Twitter and Square both announced recently that henceforth, their employees may work from home… forever.
Meanwhile, Facebook is effectively full-time WFH until 2021 (except, tentatively anyway, July 6 for those who need to be in the office); Google is on full WFH status until, somewhat weirdly, NYE 2021; and Microsoft is currently WFH until October 2020.
As of this writing, these are the highest profile — if not officially the first — companies to make such a definitive and indefinite ruling on the matter, and it syncs neatly with what I’ve anticipated not only since the outbreak of the pandemic that is COVID-19, but for years now, in anticipation of a remote work future fully realized and enabled by autonomous vehicles.
I simply hadn’t considered the catalyst of a global pathogen to hasten the transition.
In a strange and almost bittersweet harmony, then, the silver lining of this generation’s pandemic-catalyzing WFH reality is a dissonant taste of things to come: a future where on-location work is optional if not practically required; WFH is wholly permissive; and, combined with the deployment of autonomous vehicles, suburbs reach housing parity with cities for the first time in history.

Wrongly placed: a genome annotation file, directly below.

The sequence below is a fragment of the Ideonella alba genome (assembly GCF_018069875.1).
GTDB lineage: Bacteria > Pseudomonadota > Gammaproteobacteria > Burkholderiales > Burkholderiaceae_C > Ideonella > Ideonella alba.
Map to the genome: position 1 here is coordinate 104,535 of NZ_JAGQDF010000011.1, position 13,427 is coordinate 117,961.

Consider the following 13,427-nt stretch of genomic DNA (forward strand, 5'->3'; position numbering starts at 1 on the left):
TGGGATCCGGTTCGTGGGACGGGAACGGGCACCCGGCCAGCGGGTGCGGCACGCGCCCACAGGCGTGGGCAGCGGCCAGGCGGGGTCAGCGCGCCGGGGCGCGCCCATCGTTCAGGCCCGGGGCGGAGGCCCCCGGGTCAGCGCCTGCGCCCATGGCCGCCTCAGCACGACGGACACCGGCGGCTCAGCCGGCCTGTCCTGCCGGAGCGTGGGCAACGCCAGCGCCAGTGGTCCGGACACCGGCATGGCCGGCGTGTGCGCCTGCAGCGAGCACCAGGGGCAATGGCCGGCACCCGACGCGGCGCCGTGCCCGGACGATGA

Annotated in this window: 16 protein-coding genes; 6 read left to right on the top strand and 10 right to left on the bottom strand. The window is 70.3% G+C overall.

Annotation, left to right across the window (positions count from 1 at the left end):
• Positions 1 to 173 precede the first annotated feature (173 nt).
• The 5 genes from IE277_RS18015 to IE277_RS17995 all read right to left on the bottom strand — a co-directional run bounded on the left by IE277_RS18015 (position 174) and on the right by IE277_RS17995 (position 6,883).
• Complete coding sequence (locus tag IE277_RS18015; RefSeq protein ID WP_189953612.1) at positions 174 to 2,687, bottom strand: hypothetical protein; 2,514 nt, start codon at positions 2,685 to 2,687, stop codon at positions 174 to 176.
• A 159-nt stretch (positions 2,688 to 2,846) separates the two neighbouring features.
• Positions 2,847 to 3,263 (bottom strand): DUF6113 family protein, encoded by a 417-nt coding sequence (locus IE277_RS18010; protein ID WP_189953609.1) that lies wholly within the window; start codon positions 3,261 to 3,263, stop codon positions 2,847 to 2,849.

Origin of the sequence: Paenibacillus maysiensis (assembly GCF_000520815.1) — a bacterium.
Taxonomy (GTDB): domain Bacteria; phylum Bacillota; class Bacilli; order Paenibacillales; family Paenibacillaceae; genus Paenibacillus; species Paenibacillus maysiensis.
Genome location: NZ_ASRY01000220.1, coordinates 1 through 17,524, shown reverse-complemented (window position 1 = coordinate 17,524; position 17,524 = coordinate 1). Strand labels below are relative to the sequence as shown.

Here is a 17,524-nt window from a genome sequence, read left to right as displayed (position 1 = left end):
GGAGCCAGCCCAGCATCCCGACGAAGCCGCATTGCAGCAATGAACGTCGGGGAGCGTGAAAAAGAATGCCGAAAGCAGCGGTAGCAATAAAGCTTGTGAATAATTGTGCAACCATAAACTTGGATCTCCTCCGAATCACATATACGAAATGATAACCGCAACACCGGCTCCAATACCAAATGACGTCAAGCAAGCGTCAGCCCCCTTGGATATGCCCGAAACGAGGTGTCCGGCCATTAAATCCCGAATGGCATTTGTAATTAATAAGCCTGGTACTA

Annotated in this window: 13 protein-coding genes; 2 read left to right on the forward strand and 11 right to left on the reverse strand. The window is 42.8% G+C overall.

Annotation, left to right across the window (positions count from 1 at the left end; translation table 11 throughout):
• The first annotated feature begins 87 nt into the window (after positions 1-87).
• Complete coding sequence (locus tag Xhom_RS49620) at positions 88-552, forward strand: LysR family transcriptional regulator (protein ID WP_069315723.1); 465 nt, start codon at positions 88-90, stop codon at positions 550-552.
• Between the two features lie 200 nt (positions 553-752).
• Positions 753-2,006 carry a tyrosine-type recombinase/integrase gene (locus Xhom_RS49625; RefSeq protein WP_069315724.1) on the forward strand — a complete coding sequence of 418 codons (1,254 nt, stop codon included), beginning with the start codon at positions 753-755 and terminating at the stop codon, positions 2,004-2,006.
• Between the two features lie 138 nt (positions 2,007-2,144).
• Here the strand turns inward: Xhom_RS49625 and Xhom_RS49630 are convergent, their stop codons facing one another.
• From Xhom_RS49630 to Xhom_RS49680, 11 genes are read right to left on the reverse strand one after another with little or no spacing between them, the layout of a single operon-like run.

While World War I closed countries’ borders and introduced the world to passports, and 9/11 transformed flying forever, life did eventually return to normal, just not the same normal. So it will be post-COVID.
Everybody is asking the same question: when will things get back to normal? The short answer is, “never.” At least, not the same normal that you knew, say, in January 2020.
That world that we grew up in — the world that you and I remember, cherish, and now miss — is finished.
Accept it now as surely as if a (small) meteor had struck the Atlantic Ocean, triggering a tsunami that decimated life on the coasts of the American, European, and African continents, while…